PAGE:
Soon we will elect the next president of Ukraine. We have already experienced several similar elections, but this time, after the tragic events on the one hand and the national awakening at Maidan on the other, while standing on the threshold of significant changes in our social life and a real opportunity to live in a normal democratic country, this vote is of particular importance for our nation.
From the history of many nations over the centuries, we know how important a person leader is, regardless of what we may call him: emperor, king, prince, hetman, president, secretary general.
A good leader, sincerely devoted to his people and truly wishing them well, is a great joy for the people. A bad leader, focused not on the common good but on other things, can be said to be a curse on the people.
An illustrative example of the importance of a good president for Ukraine is the behavior of our foes and enemies, who want to disrupt the upcoming elections at any cost.
It is therefore no surprise that as we are living through critical times in our history, we dream of a good head of state.
I suspect that many fellow citizens are now asking themselves: what is the use of our new president and a new government? This is not surprising. Indeed, many Ukrainians grew up when Ukraine was an integral part of the USSR. In those times a citizen was of no value. Everything that a man could have or do depended on the communist leadership, which claimed that it provided everything one could need.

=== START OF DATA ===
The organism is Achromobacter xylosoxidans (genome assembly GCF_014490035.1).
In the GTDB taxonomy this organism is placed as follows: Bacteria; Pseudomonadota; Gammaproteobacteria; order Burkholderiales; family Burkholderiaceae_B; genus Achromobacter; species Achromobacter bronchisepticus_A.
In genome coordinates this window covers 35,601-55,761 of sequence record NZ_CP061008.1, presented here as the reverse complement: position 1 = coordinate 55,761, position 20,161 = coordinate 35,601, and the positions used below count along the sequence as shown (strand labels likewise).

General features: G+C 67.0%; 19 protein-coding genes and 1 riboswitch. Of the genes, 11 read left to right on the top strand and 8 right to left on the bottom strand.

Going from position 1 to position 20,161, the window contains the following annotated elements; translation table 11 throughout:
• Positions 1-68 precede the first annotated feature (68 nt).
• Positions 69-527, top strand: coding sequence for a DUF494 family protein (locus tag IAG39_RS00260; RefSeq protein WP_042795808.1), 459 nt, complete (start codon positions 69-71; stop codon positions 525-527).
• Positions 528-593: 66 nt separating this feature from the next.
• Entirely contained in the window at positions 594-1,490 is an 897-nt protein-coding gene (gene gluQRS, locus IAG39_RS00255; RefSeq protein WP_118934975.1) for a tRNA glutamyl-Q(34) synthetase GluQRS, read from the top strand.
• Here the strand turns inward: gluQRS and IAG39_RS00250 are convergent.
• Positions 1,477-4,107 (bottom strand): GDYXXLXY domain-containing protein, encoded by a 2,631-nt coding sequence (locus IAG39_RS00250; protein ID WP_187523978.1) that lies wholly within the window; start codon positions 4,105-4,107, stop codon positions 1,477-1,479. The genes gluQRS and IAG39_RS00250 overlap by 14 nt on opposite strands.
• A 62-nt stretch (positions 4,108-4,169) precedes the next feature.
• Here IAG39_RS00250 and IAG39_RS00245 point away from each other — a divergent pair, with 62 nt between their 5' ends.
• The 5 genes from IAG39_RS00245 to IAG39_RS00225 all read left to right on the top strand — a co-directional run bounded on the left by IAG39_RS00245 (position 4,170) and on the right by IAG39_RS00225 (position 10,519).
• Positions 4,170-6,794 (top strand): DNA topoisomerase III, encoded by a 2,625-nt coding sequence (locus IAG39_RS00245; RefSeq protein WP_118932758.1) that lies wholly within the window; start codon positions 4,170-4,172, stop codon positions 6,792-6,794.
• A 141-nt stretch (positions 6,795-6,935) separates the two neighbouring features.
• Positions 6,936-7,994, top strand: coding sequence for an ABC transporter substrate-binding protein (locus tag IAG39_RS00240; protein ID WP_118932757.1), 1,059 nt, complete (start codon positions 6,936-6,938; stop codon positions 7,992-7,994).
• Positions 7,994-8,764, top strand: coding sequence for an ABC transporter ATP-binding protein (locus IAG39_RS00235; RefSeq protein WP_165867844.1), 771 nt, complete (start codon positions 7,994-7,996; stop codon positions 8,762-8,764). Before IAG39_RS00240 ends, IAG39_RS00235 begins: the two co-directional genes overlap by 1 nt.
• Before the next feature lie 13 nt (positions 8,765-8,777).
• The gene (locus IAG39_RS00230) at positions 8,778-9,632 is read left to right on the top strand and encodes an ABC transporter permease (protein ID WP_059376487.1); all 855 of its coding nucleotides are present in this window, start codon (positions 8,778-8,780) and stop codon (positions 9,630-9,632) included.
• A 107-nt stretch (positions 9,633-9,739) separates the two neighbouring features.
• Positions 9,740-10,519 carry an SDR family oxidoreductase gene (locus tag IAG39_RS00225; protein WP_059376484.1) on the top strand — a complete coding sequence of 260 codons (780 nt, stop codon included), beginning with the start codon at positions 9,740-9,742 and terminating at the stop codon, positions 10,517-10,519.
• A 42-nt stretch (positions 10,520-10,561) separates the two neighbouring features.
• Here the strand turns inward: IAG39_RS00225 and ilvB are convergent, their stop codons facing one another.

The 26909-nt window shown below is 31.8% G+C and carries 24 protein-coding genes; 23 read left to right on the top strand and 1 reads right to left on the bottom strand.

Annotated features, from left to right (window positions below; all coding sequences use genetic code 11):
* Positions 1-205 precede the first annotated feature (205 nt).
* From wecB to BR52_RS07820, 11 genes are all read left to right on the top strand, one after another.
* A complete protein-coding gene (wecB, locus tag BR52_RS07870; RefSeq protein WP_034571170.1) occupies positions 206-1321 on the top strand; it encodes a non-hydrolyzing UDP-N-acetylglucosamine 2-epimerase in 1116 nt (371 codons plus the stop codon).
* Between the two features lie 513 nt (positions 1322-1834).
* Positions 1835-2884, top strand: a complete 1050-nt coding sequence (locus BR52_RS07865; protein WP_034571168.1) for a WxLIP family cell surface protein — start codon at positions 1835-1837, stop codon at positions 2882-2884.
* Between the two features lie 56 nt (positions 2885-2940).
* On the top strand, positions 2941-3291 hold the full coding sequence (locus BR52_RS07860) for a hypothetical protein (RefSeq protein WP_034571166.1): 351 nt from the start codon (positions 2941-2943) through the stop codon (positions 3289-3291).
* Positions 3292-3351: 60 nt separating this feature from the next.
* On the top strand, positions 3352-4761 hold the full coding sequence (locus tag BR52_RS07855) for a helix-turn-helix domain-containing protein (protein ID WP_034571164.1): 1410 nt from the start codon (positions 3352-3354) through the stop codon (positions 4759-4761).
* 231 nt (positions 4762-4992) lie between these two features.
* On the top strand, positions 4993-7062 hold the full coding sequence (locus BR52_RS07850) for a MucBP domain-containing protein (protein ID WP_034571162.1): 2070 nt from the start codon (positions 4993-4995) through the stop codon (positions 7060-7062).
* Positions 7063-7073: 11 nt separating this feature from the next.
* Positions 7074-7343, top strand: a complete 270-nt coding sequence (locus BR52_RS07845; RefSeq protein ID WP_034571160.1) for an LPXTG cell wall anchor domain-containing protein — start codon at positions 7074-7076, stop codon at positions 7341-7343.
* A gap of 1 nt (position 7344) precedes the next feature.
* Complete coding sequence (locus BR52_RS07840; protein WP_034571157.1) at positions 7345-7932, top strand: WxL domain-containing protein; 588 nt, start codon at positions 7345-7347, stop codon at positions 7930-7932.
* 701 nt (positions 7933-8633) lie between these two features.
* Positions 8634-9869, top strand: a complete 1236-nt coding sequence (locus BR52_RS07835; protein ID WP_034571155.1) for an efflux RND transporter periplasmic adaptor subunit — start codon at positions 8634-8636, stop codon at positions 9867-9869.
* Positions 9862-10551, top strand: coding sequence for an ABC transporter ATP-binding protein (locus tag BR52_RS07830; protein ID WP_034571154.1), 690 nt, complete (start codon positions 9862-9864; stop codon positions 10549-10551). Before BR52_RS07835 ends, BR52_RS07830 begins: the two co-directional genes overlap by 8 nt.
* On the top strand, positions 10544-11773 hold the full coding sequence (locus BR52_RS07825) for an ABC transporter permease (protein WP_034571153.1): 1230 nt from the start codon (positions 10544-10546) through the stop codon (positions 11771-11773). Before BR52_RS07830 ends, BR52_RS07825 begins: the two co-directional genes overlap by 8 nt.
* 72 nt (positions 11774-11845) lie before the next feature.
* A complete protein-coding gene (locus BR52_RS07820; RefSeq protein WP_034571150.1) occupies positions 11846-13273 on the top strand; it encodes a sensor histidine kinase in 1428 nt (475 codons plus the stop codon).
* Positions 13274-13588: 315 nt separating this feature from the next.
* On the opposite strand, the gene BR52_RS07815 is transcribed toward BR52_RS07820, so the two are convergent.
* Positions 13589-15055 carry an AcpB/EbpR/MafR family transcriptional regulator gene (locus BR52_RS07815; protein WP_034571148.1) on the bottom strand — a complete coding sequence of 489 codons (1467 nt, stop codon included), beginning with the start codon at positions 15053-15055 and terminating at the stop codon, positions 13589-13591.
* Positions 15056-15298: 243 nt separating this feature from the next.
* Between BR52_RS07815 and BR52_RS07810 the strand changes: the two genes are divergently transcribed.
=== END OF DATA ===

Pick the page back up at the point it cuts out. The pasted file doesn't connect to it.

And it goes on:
Bolshevik propaganda constantly asserted that the USSR was the most democratic state in the world, when in fact there was not even a whiff of democracy in the Union. The people had no voice.
Unfortunately, we have not completely shaken off this way of thinking yet. Therefore, the question arises: what will we will get from all of this?
Thank God, over 20-plus years, there have been changes, and new opportunities have emerged. Over the past few months, these changes have taken on new forms, new life. As mentioned above, we are on the threshold of establishing a genuinely democratic system.
What does this mean?
Our great poet Ivan Franko stated it aptly. In his poem ‘The Great Anniversary,’ he says, “Remember that everyone holds the fate of millions in his hands and to these millions you will have to answer.” These lines include two key words.
The first is ‘everyone’— not just high-ranking officials and civil servants, but every citizen, without exception, from the oldest to the youngest, from the highest to the lowest.
The second key word is ‘you.’ This is a personal appeal, not to some ‘he,’ ‘she,’ or ‘they,’ but ‘you.’ Each of us is personally responsible for the fate of the nation.
This wording strikes great fear in the hearts of those who are used to getting something without doing a thing to earn it, or who are afraid to do anything at all.
Am I responsible for the fate of millions? Yes, you are.
As we stand on the threshold of a new era in the history of Ukraine, we must be fully aware of this responsibility to the common good. Otherwise, the sacrifices of our grandparents and parents, Heaven’s Hundred and Maidan’s spiritual uplift, will be useless.
The fundamental question now before each of us is this: What can and should I personally do? How should I think, speak, and act in order to guarantee my people their God-given human rights?
I would like to remind you, dear readers, that our sincere prayer to the Heavenly Father asking for His merciful care is crucial these days. As our national saying goes, ‘Trust in God, but make an effort.’
Without God’s help, we will not accomplish anything, but if we do not strive to make an effort, we will hinder the Grace of God!
+ Archbishop Emeritus Lubomyr
Translated by Katherina Smirnova, edited by Robin Rohrback